The REALLY Important Information: Practical Tips and Tricks for Soothing Crying and Promoting Sleep PART 1

Okay so it’s normal for my baby to cry sometimes, to struggle getting to sleep and to wake up lots including in the night.  The real question is “Help how do I survive?”

In those hazy crazy sleep deprived days it’s important to remember three things:

  • Your baby WILL eventually go to sleep.  I had a few moments with my son where I remember desperately thinking, “I’m going to have the first baby in the world ever who NEVER sleeps.”  Let me reassure you that this will not happen.  (Besides if it did you would be famous and rich and be able to hire people to look after the baby while you slept!  Win-win situation!).  The child will go to sleep… eventually.
  • As much as you can, try and go with the flow.  You don’t need to be worrying about routines and bad habits in these initial weeks – she’s too young to be forming any associations at the moment.  It’s easiest on both you and your baby if you can just follow her cues to start off with.  So just do whatever she needs you to, to help her get to sleep whenever she is tired.  Meeting her needs in those early days will help her learn to regulate her body and become a good sleeper in time!
  • Try and keep a sense of humour about it all.  Exhaustion is hard work and it’s easy to lose your sense of humour but it makes everything a bit easier if you can laugh about it.  In the throes of wrestling with determinedly awake children my husband and I joke “It’s time for the mallet”.  (As in every parent needs a giant rubber mallet – when the children wont sleep you can use it on them and if that doesn’t work you can use it on yourself!)

 Okay…so I’m laughing, going with the flow…. now how do I get the baby to sleep?


The first step in helping your baby to sleep is recognising their tired signs.  You are able to recognise your tired signs (yawning, rubbing your eyes, getting grumpy) and know you need to go to sleep (even if you don’t).  But your baby doesn’t know this so you need to identify when she’s is getting tired and put her to bed (quickly).

Common tired signs include:

  • Lack of eye contact or gazing into space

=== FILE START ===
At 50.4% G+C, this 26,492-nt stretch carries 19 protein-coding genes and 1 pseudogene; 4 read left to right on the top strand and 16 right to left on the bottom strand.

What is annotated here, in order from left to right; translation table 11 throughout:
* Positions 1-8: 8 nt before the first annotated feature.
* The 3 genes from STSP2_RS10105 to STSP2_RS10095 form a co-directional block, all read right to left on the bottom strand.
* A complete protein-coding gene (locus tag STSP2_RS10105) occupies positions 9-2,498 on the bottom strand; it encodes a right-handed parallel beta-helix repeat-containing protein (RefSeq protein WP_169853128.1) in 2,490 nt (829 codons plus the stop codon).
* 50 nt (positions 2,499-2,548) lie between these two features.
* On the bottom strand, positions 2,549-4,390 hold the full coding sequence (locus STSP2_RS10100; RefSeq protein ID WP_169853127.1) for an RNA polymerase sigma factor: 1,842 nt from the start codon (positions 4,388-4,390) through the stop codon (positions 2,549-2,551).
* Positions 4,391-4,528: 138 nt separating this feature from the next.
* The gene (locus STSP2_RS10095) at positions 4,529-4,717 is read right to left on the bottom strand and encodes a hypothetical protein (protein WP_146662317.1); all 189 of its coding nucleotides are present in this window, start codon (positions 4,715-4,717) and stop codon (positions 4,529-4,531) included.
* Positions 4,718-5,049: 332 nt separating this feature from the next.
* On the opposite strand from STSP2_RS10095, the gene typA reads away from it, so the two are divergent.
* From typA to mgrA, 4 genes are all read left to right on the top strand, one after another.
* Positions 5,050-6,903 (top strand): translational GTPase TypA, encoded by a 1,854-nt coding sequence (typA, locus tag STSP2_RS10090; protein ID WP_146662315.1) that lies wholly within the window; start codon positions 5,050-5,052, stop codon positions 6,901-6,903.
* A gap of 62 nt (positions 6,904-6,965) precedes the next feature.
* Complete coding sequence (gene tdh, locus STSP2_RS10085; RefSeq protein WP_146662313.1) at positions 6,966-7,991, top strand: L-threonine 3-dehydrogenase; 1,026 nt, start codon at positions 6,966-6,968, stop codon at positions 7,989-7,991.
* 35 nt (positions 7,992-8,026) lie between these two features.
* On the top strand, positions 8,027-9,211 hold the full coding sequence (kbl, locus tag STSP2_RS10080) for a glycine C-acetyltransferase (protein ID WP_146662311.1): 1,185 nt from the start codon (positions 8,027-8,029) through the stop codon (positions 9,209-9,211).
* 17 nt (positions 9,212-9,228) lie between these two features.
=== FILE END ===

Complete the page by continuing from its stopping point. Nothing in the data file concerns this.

• Making fists, jerky movements, boxing movements, flailing arms and legs (sometimes mistaken for a baby who is keen for a party playtime)
  • Grizzling or crying (although this can be for other reasons)
  • Yawning
  • Eye-rubbing
  • Ear pulling (although ear pulling can also be a sign of ear infection – you’ll learn your own baby once you’ve been to the GP for a few false alarms, like we did!)

Your baby may do one or more of these and may have some that are uniquely her own.  As you get to know her, you’ll learn her individual tired signs that tell you she’s ready for bed.

For many babies having a feed, a nappy change and a cuddle is about all they can manage before they are tired again.  As parents we often think we need to provide lots of playtime and stimulation for our new babies.  But for newborns the whole world is a big magical overwhelming stimulating place (remember that crazy marketplace?!).  Your baby will probably get tired well before you would expect them too.  It is key to recognise tired signs and act quickly to get your darling asleep because once your baby gets overtired they find it much harder to go to sleep.

(Contrary to expectation most babies cannot just “put themselves to sleep”. So in Part 2 tommorrow we’ll look at ways to soothe baby and help her get to sleep… )


Posted on July 4, 2011, in Sleep and Crying. Bookmark the permalink. 2 Comments.

  1. Arrgh I need Part Two today! Two hours of trying to get her to sleep and counting…she is so tired but she fights it all the way!

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